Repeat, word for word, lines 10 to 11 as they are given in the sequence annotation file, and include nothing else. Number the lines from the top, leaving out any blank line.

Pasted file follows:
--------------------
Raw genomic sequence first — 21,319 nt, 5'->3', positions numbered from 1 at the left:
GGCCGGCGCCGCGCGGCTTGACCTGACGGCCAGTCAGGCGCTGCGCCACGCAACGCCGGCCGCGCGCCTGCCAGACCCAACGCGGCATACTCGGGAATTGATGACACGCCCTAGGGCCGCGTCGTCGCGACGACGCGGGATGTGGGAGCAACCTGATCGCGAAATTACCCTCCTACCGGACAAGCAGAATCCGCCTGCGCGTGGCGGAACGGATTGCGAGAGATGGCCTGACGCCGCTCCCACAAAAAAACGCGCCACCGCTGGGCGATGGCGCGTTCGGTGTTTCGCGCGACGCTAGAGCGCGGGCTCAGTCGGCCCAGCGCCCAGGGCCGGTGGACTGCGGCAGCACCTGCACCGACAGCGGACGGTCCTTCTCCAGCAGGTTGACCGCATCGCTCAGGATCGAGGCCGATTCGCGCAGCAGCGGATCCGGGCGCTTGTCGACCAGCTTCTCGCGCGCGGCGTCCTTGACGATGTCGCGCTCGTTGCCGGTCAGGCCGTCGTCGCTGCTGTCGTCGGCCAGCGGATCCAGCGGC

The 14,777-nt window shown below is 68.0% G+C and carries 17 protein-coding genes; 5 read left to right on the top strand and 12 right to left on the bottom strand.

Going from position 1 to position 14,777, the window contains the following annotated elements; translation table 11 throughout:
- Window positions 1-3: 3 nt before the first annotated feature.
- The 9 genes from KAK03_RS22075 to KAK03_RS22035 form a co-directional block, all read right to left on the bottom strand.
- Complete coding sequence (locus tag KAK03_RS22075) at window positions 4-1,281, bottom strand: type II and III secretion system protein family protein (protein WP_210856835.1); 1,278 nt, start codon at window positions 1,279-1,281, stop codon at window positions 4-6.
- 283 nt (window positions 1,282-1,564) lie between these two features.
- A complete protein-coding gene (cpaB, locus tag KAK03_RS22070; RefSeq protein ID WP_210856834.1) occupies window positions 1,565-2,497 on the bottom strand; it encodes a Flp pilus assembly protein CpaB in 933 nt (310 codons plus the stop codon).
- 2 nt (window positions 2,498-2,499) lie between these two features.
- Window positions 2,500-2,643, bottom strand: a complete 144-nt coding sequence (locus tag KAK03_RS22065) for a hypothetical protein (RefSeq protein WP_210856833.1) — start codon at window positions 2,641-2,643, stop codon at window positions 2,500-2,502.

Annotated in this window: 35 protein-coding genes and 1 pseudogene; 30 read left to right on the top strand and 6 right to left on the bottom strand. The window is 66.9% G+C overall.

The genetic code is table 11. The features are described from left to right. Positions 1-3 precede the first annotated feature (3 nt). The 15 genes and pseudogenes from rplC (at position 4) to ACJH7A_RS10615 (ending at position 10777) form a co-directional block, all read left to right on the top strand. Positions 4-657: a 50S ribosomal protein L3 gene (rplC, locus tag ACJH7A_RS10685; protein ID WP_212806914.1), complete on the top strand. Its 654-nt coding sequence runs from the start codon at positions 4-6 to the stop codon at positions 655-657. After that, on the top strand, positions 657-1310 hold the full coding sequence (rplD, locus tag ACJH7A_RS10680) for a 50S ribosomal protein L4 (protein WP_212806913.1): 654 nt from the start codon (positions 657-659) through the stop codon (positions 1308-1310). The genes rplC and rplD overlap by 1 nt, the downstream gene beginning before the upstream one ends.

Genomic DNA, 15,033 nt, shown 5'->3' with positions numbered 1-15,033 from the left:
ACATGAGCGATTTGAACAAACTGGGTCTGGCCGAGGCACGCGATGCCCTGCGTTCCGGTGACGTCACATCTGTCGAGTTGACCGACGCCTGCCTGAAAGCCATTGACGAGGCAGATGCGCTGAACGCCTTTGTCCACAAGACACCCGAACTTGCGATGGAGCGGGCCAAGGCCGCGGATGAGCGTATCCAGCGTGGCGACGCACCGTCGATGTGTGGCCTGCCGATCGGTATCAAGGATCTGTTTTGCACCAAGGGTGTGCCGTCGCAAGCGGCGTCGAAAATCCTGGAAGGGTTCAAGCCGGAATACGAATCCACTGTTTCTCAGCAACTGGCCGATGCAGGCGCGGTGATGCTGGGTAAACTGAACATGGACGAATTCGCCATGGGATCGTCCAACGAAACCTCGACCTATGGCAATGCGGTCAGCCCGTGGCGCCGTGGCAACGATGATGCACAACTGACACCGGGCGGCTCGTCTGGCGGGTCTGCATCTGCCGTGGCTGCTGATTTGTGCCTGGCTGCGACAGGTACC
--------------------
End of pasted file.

- 2 nt (window positions 2,498-2,499) lie between these two features.
- Window positions 2,500-2,643, bottom strand: a complete 144-nt coding sequence (locus tag KAK03_RS22065) for a hypothetical protein (RefSeq protein WP_210856833.1) — start codon at window positions 2,641-2,643, stop codon at window positions 2,500-2,502.